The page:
The Internal Displacement Monitoring Centre estimates that 23.9 million people were displaced within their countries in 2019 by weather-related disasters such as storms, cyclones, floods, wildfires and droughts. This is the highest figure since 2013 and almost three times the number of displacements caused by conflict and violence.

This year, countries will need to manage displaced people despite social distancing measures and concerns about containing the virus. For example, Fiji, Tonga and Vanuatu had to lift their Covid-19 restrictions to enable evacuations when Tropical Cyclone Harold hit in April 2020. Evacuations can undermine efforts to contain the spread of Covid-19, given the difficulty at evacuation centres of enforcing social distancing, and sometimes also of ensuring access to clean water and sanitation.

Over 3 million people were forced to evacuate when Tropical Cyclone Amphan hit India and Bangladesh in May 2020. Daily cases of Covid-19 in West Bengal and Bangladesh showed a noticeable increase after the evacuations, despite social distancing measures such as making face masks compulsory and securing extra shelter space to limit occupancy.

Cyclone Amphan was only the tip of the iceberg. The North Indian Ocean cyclone basin is likely to see three to five additional cyclones a year, while the number of new COVID-19 infections is still soaring in the region. Jurisdictions in other cyclone basins, which are generally more active than the North Indian Ocean, need to learn from Cyclone Amphan and plan to provide safe shelters.

Access to electricity during displacement is particularly important if the evacuation is prolonged by persistent risks, damage to homes or limited mobility. Displaced people need reliable electricity so that medical equipment, cooling appliances and communication networks can be operated, which is why existing evacuation centres are generally equipped with back-up generators.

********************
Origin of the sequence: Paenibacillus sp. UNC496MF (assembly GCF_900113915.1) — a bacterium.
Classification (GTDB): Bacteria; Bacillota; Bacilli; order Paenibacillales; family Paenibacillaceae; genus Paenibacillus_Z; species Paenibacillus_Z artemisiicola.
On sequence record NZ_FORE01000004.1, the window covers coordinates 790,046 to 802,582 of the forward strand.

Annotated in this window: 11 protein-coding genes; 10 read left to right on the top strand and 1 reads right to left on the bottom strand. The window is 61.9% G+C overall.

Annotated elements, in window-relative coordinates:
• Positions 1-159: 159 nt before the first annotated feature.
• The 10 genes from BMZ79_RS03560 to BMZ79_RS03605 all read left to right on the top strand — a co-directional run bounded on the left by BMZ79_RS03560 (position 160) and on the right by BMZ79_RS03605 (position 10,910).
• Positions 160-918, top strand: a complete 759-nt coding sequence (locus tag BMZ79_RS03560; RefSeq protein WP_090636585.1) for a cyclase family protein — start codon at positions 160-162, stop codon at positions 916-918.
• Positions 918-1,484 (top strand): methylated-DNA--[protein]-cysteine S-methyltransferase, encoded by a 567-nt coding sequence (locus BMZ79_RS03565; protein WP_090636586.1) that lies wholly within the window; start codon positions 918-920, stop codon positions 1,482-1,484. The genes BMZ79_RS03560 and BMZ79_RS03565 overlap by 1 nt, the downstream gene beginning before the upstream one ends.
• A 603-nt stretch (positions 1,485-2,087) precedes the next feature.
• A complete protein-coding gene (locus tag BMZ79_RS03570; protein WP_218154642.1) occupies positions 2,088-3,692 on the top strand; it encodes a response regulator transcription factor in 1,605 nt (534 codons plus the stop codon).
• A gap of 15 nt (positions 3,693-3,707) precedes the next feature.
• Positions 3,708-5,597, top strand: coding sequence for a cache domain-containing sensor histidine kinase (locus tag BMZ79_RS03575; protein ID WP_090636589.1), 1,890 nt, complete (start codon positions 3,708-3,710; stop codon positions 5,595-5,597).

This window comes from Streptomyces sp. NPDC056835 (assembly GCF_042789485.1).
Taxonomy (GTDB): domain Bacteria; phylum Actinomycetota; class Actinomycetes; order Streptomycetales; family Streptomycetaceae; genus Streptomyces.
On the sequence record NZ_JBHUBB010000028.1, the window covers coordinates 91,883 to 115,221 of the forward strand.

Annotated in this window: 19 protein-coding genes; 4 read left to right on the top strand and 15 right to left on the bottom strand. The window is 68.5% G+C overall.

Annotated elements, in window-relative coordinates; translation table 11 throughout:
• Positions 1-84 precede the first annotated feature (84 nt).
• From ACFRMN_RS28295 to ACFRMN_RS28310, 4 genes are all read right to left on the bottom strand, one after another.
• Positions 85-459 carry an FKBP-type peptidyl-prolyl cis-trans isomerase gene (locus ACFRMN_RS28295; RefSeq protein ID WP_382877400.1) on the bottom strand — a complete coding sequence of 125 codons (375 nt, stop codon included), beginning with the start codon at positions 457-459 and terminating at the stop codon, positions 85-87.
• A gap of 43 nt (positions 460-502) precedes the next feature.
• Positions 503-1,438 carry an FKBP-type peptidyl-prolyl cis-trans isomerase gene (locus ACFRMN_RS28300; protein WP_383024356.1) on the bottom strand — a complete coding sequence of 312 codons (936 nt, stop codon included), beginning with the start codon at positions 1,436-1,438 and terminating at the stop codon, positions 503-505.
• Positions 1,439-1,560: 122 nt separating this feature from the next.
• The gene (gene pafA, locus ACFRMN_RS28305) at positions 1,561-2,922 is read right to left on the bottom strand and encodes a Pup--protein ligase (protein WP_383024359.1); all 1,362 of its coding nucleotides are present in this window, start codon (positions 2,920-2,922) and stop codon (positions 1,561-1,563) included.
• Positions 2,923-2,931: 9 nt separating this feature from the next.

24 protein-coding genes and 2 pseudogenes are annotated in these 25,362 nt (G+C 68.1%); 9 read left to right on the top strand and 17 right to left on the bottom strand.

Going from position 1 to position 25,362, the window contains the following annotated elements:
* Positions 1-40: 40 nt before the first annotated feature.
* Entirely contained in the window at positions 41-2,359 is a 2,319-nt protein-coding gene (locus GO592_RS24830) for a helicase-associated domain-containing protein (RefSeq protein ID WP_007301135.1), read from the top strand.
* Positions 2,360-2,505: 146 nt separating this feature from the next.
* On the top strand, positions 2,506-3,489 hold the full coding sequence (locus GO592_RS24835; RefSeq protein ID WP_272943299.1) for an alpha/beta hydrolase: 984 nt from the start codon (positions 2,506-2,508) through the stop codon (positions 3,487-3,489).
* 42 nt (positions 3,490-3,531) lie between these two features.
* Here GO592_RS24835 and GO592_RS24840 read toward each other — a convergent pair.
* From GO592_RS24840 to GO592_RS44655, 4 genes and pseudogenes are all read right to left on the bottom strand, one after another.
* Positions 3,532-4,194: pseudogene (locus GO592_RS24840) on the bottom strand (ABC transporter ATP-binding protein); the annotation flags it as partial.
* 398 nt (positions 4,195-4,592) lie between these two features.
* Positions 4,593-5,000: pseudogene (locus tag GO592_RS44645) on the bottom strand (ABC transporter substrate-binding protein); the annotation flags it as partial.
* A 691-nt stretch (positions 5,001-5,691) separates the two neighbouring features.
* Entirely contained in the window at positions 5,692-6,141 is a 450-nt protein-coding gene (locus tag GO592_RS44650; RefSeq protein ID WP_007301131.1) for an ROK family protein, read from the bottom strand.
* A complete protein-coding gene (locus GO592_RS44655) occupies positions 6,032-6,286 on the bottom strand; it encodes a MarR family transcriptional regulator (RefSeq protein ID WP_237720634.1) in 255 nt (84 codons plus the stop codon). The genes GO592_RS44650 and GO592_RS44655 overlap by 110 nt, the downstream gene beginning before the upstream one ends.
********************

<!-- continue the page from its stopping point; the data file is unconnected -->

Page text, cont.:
Covid-19 rules for social distancing will require greater efforts, however. More shelters are needed, each accommodating fewer people, to prevent the spread of the virus. Resilient electricity systems that isolate damaged parts in the event of outages could help. For instance, “islanding” schemes with strongly meshed networks and distributed generation could hedge risks and support more evacuation centres to better limit the spread of Covid-19.

The clash of crises has already taken a heavy toll. Yet many countries are just at the beginning of what is likely to be an exceptional summer heatwave and cyclone season, while the number of Covid-19 cases continue to increase.

Enhancing the resilience of electricity systems can support the increasing demand for robust healthcare services and for shelters, protecting the most vulnerable people from the pandemic and extreme weather events. Supportive policies and appropriate incentive mechanisms can boost climate resilience of electricity systems. These important investments can help us to better manage future crises and their cascading effects throughout economies and societies.

Efforts to recover from Covid-19 should enhance the resilience of electricity systems as a clear “no regrets” measure. National stimulus packages could include climate resilience considerations within measures to achieve sustainable recovery, leading to electricity systems that are more resistant to shocks.

The IEA will continue to provide state-of-the-art analysis and policy support for countries to build the climate resilience of their electricity systems, including in the IEA Electricity Security report to be released in October.